We all went out for dinner, cooking a meal the last thing on our minds.

Getting back, we sat anxiously waiting to see what news was coming out of New Orleans, more especially our town. The door bell rang, Dave put his head round the kitchen door to see his neighbours standing the other side of the glass front door.

‘Oh Lord, I’ll have to answer it, they know I’m in,’ he sighed resignedly, and walked out of the room into the foyer to answer the door. We muted the television thinking they might be here to complain about our vehicles blocking the cul-de-sac, their dusty and dirty bedraggled state reflecting our long journey.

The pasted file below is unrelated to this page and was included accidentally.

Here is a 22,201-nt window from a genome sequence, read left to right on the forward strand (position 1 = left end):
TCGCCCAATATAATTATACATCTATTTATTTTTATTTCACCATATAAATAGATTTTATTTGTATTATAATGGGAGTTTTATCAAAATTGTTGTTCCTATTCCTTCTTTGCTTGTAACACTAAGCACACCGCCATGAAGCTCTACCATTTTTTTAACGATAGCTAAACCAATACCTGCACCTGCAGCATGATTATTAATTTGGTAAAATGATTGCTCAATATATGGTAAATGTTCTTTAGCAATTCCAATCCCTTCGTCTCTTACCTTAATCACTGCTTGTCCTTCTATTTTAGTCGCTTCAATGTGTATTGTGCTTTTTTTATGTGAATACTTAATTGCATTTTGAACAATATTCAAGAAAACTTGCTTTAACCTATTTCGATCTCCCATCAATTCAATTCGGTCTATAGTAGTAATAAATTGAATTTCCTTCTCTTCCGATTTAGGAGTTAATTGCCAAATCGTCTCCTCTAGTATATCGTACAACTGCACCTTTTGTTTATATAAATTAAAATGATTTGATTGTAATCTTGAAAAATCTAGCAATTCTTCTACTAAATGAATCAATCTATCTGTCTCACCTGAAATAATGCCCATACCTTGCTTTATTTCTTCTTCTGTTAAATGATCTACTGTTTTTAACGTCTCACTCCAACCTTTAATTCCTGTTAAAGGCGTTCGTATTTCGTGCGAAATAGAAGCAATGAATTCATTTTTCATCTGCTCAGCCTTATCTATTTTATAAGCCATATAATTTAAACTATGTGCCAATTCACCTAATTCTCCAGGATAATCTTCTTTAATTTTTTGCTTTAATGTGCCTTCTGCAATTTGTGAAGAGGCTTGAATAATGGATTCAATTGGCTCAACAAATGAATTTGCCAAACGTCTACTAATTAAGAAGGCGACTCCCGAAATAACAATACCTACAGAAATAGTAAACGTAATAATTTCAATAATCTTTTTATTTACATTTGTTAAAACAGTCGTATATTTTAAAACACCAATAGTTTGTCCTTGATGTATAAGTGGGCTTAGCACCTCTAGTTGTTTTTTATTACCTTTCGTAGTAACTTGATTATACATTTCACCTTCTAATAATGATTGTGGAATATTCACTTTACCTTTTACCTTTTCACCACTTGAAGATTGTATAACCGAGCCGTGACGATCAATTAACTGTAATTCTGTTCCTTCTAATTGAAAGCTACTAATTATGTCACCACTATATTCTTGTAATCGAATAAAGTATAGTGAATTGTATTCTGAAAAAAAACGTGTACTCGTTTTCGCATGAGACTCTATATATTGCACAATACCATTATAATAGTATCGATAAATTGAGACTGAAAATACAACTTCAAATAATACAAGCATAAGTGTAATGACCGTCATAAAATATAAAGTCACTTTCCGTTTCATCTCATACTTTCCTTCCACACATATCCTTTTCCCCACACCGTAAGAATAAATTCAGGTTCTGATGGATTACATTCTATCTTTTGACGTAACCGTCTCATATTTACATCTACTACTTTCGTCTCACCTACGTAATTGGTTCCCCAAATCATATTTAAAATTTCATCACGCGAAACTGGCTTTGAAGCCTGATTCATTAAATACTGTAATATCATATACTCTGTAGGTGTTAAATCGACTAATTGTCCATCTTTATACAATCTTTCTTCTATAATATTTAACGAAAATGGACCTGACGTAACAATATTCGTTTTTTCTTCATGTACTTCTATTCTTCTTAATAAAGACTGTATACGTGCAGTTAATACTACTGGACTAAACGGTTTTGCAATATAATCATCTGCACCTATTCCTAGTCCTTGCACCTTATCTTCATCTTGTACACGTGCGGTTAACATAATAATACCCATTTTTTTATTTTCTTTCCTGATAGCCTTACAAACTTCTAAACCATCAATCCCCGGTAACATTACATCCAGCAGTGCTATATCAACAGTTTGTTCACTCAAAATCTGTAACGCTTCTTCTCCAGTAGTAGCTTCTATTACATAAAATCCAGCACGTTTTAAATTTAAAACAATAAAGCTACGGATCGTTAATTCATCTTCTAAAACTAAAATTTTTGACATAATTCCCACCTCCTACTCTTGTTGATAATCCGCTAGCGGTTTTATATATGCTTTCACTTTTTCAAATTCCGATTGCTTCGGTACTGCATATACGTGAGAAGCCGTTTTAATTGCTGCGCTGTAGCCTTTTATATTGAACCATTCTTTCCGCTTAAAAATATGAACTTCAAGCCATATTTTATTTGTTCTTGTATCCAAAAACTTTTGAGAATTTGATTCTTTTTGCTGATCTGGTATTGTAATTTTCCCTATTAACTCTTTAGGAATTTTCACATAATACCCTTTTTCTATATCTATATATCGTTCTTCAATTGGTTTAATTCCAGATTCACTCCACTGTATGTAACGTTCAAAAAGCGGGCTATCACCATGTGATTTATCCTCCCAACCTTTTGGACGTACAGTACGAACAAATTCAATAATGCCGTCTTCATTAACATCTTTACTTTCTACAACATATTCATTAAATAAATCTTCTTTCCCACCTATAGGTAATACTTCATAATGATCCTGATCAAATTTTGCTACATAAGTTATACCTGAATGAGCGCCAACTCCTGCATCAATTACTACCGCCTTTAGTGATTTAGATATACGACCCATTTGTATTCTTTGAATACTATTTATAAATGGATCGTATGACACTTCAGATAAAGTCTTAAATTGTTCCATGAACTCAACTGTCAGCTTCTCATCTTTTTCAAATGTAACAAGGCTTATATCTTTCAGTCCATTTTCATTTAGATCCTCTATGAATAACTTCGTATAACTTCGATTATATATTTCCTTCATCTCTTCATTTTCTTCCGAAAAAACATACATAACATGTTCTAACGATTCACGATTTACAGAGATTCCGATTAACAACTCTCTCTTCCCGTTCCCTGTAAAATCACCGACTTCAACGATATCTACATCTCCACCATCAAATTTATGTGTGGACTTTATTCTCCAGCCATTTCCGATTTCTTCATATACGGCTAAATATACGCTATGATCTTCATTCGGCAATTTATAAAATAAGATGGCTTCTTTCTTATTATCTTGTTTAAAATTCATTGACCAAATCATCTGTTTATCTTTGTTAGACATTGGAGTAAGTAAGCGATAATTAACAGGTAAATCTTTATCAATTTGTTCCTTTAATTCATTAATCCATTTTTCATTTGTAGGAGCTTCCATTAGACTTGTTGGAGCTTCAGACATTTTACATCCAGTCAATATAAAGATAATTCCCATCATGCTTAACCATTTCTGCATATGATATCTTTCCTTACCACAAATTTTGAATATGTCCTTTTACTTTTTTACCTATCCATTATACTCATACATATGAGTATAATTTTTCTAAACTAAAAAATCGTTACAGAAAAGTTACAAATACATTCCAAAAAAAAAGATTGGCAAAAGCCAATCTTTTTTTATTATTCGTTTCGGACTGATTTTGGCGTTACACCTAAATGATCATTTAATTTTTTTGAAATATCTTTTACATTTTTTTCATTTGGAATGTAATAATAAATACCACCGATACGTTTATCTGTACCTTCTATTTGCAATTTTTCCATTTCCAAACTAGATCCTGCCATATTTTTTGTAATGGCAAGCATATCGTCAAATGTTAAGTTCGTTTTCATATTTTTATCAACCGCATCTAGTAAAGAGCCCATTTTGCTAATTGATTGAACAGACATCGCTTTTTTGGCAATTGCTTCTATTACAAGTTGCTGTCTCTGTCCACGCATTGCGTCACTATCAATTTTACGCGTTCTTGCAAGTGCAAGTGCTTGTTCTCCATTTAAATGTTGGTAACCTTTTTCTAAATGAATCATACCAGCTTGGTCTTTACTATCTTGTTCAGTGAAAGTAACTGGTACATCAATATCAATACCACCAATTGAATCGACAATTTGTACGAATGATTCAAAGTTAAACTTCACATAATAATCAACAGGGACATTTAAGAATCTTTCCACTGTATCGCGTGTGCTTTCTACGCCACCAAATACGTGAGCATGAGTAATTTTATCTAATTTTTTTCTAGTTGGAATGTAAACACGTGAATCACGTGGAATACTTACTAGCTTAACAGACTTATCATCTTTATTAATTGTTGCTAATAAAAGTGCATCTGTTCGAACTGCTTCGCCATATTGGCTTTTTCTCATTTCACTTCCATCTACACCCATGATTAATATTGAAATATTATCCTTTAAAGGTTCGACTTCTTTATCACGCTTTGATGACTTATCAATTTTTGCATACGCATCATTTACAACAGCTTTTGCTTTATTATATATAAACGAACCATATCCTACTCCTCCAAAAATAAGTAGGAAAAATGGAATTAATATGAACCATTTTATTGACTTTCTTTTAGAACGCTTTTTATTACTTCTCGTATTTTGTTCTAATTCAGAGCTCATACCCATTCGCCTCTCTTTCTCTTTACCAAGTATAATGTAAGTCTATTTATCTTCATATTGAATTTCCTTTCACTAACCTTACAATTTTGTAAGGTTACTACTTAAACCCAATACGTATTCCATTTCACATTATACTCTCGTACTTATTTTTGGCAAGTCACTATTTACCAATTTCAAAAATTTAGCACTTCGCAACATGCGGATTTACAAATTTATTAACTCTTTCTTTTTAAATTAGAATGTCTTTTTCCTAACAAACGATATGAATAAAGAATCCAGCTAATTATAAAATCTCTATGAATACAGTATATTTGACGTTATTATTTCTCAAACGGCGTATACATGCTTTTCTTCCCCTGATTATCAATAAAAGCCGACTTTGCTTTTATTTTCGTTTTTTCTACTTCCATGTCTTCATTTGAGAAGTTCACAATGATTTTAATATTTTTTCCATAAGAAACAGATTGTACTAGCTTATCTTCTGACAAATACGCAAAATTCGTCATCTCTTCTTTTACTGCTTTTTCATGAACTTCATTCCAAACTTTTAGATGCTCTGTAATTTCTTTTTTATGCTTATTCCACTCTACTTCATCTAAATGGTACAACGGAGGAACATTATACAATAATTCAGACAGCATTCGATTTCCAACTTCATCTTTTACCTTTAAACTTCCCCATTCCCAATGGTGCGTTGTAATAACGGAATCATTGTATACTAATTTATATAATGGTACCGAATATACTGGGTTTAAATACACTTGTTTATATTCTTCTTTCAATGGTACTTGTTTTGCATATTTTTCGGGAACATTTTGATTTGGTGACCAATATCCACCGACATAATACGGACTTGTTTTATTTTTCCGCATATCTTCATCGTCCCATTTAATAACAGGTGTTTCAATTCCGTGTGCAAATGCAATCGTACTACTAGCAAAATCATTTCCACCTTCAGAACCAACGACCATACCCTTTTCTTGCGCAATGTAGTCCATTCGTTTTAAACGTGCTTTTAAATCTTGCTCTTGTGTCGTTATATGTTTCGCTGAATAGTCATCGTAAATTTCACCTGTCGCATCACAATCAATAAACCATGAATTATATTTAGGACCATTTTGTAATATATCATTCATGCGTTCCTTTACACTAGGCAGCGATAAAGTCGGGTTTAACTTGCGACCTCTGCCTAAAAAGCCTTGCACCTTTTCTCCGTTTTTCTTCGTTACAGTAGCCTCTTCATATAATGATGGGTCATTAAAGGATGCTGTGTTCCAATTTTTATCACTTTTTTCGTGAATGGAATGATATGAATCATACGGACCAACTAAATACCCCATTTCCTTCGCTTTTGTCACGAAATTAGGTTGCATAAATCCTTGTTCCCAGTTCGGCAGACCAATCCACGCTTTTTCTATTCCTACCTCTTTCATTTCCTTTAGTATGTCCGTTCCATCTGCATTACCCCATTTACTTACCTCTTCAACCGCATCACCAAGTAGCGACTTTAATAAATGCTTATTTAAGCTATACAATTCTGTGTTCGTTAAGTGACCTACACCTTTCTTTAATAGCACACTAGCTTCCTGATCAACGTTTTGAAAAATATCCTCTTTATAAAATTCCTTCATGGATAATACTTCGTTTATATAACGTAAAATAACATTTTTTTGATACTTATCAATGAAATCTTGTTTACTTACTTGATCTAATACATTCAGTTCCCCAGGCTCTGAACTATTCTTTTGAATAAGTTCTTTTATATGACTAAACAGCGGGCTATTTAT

The conversation was muffled, but we heard laughter and Dave thanking them. He walked back into the room looking taken aback and stunned, balancing three plates of cookies each piled high with delicious goodies which smelled divine. Far from worrying about us lowering the tone of the neighborhood they had come with offers of spare rooms, extra bedding and toys for Harry. They’d seen our license plates and figured it out.

Darkness was falling, that time of day when fears and anxieties get a hold of the imagination and reality takes a back seat. No news was coming out of Slidell; watching the track of the storm it looked as if the western wall of that 32-mile wide eye had been very, very close to us.